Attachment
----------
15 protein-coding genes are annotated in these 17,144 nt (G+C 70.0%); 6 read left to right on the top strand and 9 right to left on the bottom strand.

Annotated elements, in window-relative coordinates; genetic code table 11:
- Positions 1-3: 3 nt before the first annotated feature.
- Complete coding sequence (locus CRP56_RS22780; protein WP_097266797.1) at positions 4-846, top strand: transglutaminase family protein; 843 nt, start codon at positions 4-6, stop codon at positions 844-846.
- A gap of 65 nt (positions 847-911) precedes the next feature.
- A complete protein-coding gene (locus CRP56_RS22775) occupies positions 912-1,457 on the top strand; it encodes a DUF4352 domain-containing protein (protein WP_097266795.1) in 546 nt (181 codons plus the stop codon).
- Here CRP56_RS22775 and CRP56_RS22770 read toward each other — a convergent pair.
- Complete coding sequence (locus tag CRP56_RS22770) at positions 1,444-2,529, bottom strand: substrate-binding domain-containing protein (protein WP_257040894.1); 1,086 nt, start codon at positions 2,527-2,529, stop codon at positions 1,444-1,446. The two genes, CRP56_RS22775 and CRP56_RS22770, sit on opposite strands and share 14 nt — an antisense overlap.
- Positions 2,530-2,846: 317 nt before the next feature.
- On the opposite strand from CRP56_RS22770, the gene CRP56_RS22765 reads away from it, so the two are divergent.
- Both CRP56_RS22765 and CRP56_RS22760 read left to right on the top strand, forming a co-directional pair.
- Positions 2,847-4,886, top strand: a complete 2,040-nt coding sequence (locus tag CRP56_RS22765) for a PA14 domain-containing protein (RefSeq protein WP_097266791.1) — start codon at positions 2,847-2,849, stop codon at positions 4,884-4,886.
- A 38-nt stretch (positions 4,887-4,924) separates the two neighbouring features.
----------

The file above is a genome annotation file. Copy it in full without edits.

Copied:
15 protein-coding genes are annotated in these 17,144 nt (G+C 70.0%); 6 read left to right on the top strand and 9 right to left on the bottom strand.

Annotated elements, in window-relative coordinates; genetic code table 11:
- Positions 1-3: 3 nt before the first annotated feature.
- Complete coding sequence (locus CRP56_RS22780; protein WP_097266797.1) at positions 4-846, top strand: transglutaminase family protein; 843 nt, start codon at positions 4-6, stop codon at positions 844-846.
- A gap of 65 nt (positions 847-911) precedes the next feature.
- A complete protein-coding gene (locus CRP56_RS22775) occupies positions 912-1,457 on the top strand; it encodes a DUF4352 domain-containing protein (protein WP_097266795.1) in 546 nt (181 codons plus the stop codon).
- Here CRP56_RS22775 and CRP56_RS22770 read toward each other — a convergent pair.
- Complete coding sequence (locus tag CRP56_RS22770) at positions 1,444-2,529, bottom strand: substrate-binding domain-containing protein (protein WP_257040894.1); 1,086 nt, start codon at positions 2,527-2,529, stop codon at positions 1,444-1,446. The two genes, CRP56_RS22775 and CRP56_RS22770, sit on opposite strands and share 14 nt — an antisense overlap.
- Positions 2,530-2,846: 317 nt before the next feature.
- On the opposite strand from CRP56_RS22770, the gene CRP56_RS22765 reads away from it, so the two are divergent.
- Both CRP56_RS22765 and CRP56_RS22760 read left to right on the top strand, forming a co-directional pair.
- Positions 2,847-4,886, top strand: a complete 2,040-nt coding sequence (locus tag CRP56_RS22765) for a PA14 domain-containing protein (RefSeq protein WP_097266791.1) — start codon at positions 2,847-2,849, stop codon at positions 4,884-4,886.
- A 38-nt stretch (positions 4,887-4,924) separates the two neighbouring features.